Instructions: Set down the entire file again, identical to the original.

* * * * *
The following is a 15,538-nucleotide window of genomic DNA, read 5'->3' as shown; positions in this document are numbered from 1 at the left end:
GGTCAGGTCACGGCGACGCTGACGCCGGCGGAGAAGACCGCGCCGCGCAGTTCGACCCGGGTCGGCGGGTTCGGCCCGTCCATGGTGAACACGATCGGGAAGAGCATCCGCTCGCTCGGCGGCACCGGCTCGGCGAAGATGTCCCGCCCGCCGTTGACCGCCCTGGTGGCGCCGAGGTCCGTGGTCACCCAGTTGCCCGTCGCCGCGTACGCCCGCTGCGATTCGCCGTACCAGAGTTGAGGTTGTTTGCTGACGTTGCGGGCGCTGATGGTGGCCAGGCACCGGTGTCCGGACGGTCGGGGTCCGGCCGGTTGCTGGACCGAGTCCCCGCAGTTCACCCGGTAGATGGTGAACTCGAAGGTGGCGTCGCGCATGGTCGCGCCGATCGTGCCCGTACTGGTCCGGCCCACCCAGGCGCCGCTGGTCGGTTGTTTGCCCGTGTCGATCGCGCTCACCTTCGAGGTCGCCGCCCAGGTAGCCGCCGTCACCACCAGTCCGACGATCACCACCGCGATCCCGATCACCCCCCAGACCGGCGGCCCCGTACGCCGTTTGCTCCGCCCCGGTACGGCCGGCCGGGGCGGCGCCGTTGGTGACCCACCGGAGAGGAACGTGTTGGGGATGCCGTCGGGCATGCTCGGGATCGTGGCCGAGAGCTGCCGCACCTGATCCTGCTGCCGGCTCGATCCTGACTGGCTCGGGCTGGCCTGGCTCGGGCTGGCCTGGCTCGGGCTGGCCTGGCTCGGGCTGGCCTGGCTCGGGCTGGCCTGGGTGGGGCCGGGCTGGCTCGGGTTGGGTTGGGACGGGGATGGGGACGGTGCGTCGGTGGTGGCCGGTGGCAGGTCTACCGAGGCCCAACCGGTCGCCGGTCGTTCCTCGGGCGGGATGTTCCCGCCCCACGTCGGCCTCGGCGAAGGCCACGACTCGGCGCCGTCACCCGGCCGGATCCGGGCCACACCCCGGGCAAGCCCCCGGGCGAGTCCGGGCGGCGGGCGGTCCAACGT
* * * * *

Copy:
The following is a 15,538-nucleotide window of genomic DNA, read 5'->3' as shown; positions in this document are numbered from 1 at the left end:
GGTCAGGTCACGGCGACGCTGACGCCGGCGGAGAAGACCGCGCCGCGCAGTTCGACCCGGGTCGGCGGGTTCGGCCCGTCCATGGTGAACACGATCGGGAAGAGCATCCGCTCGCTCGGCGGCACCGGCTCGGCGAAGATGTCCCGCCCGCCGTTGACCGCCCTGGTGGCGCCGAGGTCCGTGGTCACCCAGTTGCCCGTCGCCGCGTACGCCCGCTGCGATTCGCCGTACCAGAGTTGAGGTTGTTTGCTGACGTTGCGGGCGCTGATGGTGGCCAGGCACCGGTGTCCGGACGGTCGGGGTCCGGCCGGTTGCTGGACCGAGTCCCCGCAGTTCACCCGGTAGATGGTGAACTCGAAGGTGGCGTCGCGCATGGTCGCGCCGATCGTGCCCGTACTGGTCCGGCCCACCCAGGCGCCGCTGGTCGGTTGTTTGCCCGTGTCGATCGCGCTCACCTTCGAGGTCGCCGCCCAGGTAGCCGCCGTCACCACCAGTCCGACGATCACCACCGCGATCCCGATCACCCCCCAGACCGGCGGCCCCGTACGCCGTTTGCTCCGCCCCGGTACGGCCGGCCGGGGCGGCGCCGTTGGTGACCCACCGGAGAGGAACGTGTTGGGGATGCCGTCGGGCATGCTCGGGATCGTGGCCGAGAGCTGCCGCACCTGATCCTGCTGCCGGCTCGATCCTGACTGGCTCGGGCTGGCCTGGCTCGGGCTGGCCTGGCTCGGGCTGGCCTGGCTCGGGCTGGCCTGGCTCGGGCTGGCCTGGGTGGGGCCGGGCTGGCTCGGGTTGGGTTGGGACGGGGATGGGGACGGTGCGTCGGTGGTGGCCGGTGGCAGGTCTACCGAGGCCCAACCGGTCGCCGGTCGTTCCTCGGGCGGGATGTTCCCGCCCCACGTCGGCCTCGGCGAAGGCCACGACTCGGCGCCGTCACCCGGCCGGATCCGGGCCACACCCCGGGCAAGCCCCCGGGCGAGTCCGGGCGGCGGGCGGTCCAACGT